A damp reality

Wednesday February 22, 2006

First business of the day was to contact our buyer and get the straight story on the question of the tree that our agent raised yesterday. It transpires that the agent had generated a wind egg from a molehill. A single branch of a magnolia tree was, it emerges, identified as a potential hazard to the roof of a workshop at the back of our buyer’s garage. Five minutes with a pruning saw had already removed it.

Our buyer was very cross that we’d been alarmed needlessly, and undertook to clear the situation with her solicitor. We were already happy but when, later in the day, we had a voice message to the effect that the solicitor had checked it all out and given his assurance that all is well and that we’re still on course for an exchange ‘by the end of the month’ our minds were set completely at rest.

All of which was a considerable relief to me, and a not inconsiderable relief to Graham as my worry lines disappeared.

“I said you were worrying needlessly,” he said.

“Yeah. I know. Can’t help it.”

“Right. Lincoln?”

“Yup. Lincoln it is.”

Leaving Dolly the Mega-cat snoozing happily by her favourite radiator, we jumped in the car and set off for Lincoln, where Graham had a 12:00 appointment for an eye test before obtaining a replacement pair of reading glasses.

It was not the most favourable of days for an outing. Cold, grey, windy and drizzly, with a rain that was hovering on the edge of becoming snow. I’d checked out the best route and had been directed to go via the new roundabout up at Partney, joining the A158, which took us all the way to the outskirts of the city and neatly on to the A15, which leads nicely into the centre. A good, smooth run, taking just an hour from door to carpark.

First port of call was Starbucks. It’s impossible not to visit when you’re a long way in space and time from the nearest branch. Sadly, the place is now way overdue for a redecoration, scuffed, scruffy, and in need of a jolly good clean. The service was poor, and the people working there seem to be drifting, rudderless, in need of a bit of good management. Even so, the place was heaving, and we had difficulty finding a table. We were not comfortable, and stayed only long enough to swig down coffee, which is the only redeeming feature of a faded establishment.

You can’t afford to take your eye off the ball in catering and I’m sure they’ll recover. For the moment, though, I have no regrets that we’re unlikely to be revisiting.

I sat happily enough on a comfortable chair waiting for Graham to have his exam and select a new frame.

“Which one would you go for?” he asked.

“What are the prices?”

“Not going to tell you. If you know the prices you’ll choose the cheapest. Stop messing about and help me.”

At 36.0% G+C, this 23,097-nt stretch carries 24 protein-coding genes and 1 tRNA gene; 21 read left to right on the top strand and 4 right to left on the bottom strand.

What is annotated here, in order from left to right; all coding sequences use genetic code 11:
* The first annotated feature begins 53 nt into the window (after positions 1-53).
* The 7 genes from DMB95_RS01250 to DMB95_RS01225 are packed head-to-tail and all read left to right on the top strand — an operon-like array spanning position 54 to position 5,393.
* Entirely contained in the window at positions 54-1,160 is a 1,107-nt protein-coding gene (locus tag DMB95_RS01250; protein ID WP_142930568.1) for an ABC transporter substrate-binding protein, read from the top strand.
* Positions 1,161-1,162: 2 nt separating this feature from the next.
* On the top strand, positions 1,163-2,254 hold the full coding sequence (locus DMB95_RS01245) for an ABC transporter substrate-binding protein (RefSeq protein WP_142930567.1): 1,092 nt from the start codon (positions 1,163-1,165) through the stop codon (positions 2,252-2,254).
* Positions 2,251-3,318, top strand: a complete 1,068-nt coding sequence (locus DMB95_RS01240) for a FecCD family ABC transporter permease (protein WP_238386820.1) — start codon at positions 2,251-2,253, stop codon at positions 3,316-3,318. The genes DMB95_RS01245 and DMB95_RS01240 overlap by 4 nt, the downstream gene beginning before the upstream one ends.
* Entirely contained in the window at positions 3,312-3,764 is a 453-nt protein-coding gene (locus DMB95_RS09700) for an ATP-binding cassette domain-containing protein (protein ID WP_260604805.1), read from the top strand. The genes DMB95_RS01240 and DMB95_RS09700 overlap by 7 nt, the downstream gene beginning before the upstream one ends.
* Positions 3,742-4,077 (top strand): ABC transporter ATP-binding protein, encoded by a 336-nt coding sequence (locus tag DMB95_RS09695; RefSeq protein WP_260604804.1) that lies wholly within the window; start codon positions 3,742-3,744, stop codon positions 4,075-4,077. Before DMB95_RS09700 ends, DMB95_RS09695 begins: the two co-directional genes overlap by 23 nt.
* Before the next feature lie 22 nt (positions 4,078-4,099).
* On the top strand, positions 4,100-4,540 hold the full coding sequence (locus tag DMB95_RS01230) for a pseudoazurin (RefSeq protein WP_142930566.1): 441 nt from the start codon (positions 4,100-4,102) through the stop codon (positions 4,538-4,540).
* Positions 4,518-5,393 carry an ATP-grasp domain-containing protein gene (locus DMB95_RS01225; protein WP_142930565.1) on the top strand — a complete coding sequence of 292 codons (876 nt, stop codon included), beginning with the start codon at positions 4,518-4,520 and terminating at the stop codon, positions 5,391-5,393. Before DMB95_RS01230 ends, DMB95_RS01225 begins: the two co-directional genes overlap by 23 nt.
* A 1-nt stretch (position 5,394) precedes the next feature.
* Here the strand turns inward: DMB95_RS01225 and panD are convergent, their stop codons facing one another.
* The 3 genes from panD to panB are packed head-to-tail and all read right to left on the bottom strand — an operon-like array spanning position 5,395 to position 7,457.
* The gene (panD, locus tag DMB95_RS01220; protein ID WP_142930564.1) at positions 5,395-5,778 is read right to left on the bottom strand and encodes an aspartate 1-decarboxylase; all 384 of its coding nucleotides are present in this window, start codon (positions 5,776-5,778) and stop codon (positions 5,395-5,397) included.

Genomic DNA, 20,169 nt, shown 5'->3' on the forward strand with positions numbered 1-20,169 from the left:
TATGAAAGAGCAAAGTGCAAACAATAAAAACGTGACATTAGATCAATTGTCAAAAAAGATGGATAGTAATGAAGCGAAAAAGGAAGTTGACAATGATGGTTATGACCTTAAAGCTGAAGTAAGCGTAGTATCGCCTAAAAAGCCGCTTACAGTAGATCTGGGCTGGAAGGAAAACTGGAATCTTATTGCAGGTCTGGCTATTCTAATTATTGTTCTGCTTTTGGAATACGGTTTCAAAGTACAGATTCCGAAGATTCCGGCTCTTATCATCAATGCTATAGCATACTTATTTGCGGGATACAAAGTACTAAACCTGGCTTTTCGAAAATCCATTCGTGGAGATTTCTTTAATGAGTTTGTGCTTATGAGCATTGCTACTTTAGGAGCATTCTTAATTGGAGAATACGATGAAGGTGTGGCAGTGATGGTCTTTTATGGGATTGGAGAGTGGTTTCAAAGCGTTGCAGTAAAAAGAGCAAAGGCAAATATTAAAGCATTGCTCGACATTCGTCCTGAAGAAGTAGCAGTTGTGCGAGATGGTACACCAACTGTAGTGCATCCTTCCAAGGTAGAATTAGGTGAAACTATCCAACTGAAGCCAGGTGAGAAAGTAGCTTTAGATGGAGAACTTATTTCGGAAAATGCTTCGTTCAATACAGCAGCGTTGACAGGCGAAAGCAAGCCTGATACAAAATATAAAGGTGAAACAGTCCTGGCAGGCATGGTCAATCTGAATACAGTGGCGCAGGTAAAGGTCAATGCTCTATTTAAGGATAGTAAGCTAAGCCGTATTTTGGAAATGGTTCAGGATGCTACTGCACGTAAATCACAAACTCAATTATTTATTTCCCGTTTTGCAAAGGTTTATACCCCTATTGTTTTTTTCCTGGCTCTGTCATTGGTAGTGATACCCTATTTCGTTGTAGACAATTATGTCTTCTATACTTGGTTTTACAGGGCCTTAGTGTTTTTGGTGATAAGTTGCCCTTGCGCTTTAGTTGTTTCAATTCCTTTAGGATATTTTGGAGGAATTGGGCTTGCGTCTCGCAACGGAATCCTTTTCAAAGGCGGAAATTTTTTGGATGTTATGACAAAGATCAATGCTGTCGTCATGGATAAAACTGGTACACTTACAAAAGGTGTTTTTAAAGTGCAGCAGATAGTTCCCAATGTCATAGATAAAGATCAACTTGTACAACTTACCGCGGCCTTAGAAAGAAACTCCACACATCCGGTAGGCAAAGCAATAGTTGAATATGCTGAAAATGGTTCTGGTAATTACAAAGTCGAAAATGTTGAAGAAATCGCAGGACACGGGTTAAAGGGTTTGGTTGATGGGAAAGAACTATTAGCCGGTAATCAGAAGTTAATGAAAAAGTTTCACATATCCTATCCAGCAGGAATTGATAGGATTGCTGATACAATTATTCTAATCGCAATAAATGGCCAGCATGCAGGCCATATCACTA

“Ok,” I said, and pointed to a pair that looked best on him. “That one. By a mile.”

“Thought so.”

“How much are they?”

“I’ll tell you when I’ve got them.”

So he paid up, was told the new spectacles would be ready in about an hour, and off we wandered in pursuit of lunch.

We chose to eat in the Bridge House restaurant, a four or five hundred year old Tudor building that straddles the river and is a much favoured eating place for both locals and tourists. You go there for the experience of sitting in an ancient window overlooking the river and the main street leading up to the cathedral; the service is good, and everything is clean, but the food is less than special. And not very hot.

 


Bridge House, Lincoln


 


Poet at lunch


 

I stood for a while afterwards, watching the flock of swans ornamenting the river while gulls screamed overhead.

“Ready?” Graham said when he returned from a comfort call.

“Yes. It’s too cold to stand about.”


A collection of
poems by Billy Collins


In short order we collected the new spectacles, I gasped at the price and we celebrated by visiting the new Waterstone’s bookshop where Graham splashed a couple of his Christmas book tokens on new science fiction.

I gifted myself with a paperback collection of poems by Billy Collins. It was the title that attracted me, and diverted me from choosing a slim volume from the rather precious collection of British poets on display. American poetry is seldom precious.

As we drove up the hill, past the cathedral, I remarked that it’d probably been the last visit I shall ever pay to the city.

“You don’t feel bad about that, do you?”

“Nah. It’s a city I loved as a young man but it’s far too hilly and steep for my legs now.”

“You did at least get to visit the cathedral while we’ve been here.”

“Oh, yes, and very fine it is, too. But the one in Exeter is on the level rather than at the top of a hill. Far more suitable for me now. I shall visit once we’re resettled in Somerset, and listen to the choir for a couple of happy hours.”

“Good. Not my cup of tea but I know you’ll enjoy it.”

On the way home I had another of those roadside inspirations and started thinking about a new poem. Once back indoors I jotted down the key phrases, took a short nap, and then settled down to write it out, working through several versions before dinner, and another couple afterwards. It still has a way to go but I’m happy enough with it as a work in progress:

 

Reality

Driving through the shape-haunted dusk
from Lincoln to our fen-side home
I saw an old woman by the roadside,
black clothed, stick bent, with
a heavy basket slanting her shoulder.

Passing, she shifted, reshaped,
and became a battered sign defining
the boundary of Hagworthingham;
I drove on, regretting the resumption
of Lincolnshire reality and the loss
of a half-seen gloamy phantom.

John Bailey
February 2006, Lincolnshire

 

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